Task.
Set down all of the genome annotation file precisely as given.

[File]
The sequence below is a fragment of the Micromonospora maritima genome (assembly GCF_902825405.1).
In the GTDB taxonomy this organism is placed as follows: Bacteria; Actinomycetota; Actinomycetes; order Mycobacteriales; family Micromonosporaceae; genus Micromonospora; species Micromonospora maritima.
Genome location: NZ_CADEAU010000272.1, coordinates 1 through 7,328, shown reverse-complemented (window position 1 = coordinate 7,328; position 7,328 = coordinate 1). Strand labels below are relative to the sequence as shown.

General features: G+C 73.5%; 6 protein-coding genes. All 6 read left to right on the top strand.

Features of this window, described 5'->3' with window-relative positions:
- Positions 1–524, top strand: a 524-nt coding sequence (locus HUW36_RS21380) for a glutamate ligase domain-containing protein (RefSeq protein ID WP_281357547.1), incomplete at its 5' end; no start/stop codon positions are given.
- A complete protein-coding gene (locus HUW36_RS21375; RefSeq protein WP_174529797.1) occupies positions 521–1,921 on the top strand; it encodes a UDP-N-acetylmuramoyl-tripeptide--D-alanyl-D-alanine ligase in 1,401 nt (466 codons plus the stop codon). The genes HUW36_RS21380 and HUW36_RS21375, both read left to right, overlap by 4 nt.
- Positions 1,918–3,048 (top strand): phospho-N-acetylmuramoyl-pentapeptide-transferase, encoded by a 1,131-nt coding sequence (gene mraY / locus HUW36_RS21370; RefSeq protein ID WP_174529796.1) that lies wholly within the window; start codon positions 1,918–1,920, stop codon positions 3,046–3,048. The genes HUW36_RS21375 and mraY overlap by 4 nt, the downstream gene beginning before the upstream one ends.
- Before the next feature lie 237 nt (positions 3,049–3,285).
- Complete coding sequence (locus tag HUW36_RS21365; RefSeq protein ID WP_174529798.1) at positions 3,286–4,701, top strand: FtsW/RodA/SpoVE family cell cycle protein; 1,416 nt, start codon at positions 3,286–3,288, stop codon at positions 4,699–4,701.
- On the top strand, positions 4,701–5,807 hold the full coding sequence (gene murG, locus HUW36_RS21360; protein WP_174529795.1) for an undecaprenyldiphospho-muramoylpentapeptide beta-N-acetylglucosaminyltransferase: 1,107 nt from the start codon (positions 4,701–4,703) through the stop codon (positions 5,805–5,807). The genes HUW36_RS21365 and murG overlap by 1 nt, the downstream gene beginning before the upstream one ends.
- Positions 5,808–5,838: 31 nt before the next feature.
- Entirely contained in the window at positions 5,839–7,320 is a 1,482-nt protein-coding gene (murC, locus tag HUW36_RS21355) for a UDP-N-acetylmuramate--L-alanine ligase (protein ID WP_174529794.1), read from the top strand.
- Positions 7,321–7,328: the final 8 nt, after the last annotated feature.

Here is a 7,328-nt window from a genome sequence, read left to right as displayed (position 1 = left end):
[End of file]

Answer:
The sequence below is a fragment of the Micromonospora maritima genome (assembly GCF_902825405.1).
In the GTDB taxonomy this organism is placed as follows: Bacteria; Actinomycetota; Actinomycetes; order Mycobacteriales; family Micromonosporaceae; genus Micromonospora; species Micromonospora maritima.
Genome location: NZ_CADEAU010000272.1, coordinates 1 through 7,328, shown reverse-complemented (window position 1 = coordinate 7,328; position 7,328 = coordinate 1). Strand labels below are relative to the sequence as shown.

General features: G+C 73.5%; 6 protein-coding genes. All 6 read left to right on the top strand.

Features of this window, described 5'->3' with window-relative positions:
- Positions 1–524, top strand: a 524-nt coding sequence (locus HUW36_RS21380) for a glutamate ligase domain-containing protein (RefSeq protein ID WP_281357547.1), incomplete at its 5' end; no start/stop codon positions are given.
- A complete protein-coding gene (locus HUW36_RS21375; RefSeq protein WP_174529797.1) occupies positions 521–1,921 on the top strand; it encodes a UDP-N-acetylmuramoyl-tripeptide--D-alanyl-D-alanine ligase in 1,401 nt (466 codons plus the stop codon). The genes HUW36_RS21380 and HUW36_RS21375, both read left to right, overlap by 4 nt.
- Positions 1,918–3,048 (top strand): phospho-N-acetylmuramoyl-pentapeptide-transferase, encoded by a 1,131-nt coding sequence (gene mraY / locus HUW36_RS21370; RefSeq protein ID WP_174529796.1) that lies wholly within the window; start codon positions 1,918–1,920, stop codon positions 3,046–3,048. The genes HUW36_RS21375 and mraY overlap by 4 nt, the downstream gene beginning before the upstream one ends.
- Before the next feature lie 237 nt (positions 3,049–3,285).
- Complete coding sequence (locus tag HUW36_RS21365; RefSeq protein ID WP_174529798.1) at positions 3,286–4,701, top strand: FtsW/RodA/SpoVE family cell cycle protein; 1,416 nt, start codon at positions 3,286–3,288, stop codon at positions 4,699–4,701.
- On the top strand, positions 4,701–5,807 hold the full coding sequence (gene murG, locus HUW36_RS21360; protein WP_174529795.1) for an undecaprenyldiphospho-muramoylpentapeptide beta-N-acetylglucosaminyltransferase: 1,107 nt from the start codon (positions 4,701–4,703) through the stop codon (positions 5,805–5,807). The genes HUW36_RS21365 and murG overlap by 1 nt, the downstream gene beginning before the upstream one ends.
- Positions 5,808–5,838: 31 nt before the next feature.
- Entirely contained in the window at positions 5,839–7,320 is a 1,482-nt protein-coding gene (murC, locus tag HUW36_RS21355) for a UDP-N-acetylmuramate--L-alanine ligase (protein ID WP_174529794.1), read from the top strand.
- Positions 7,321–7,328: the final 8 nt, after the last annotated feature.

Here is a 7,328-nt window from a genome sequence, read left to right as displayed (position 1 = left end):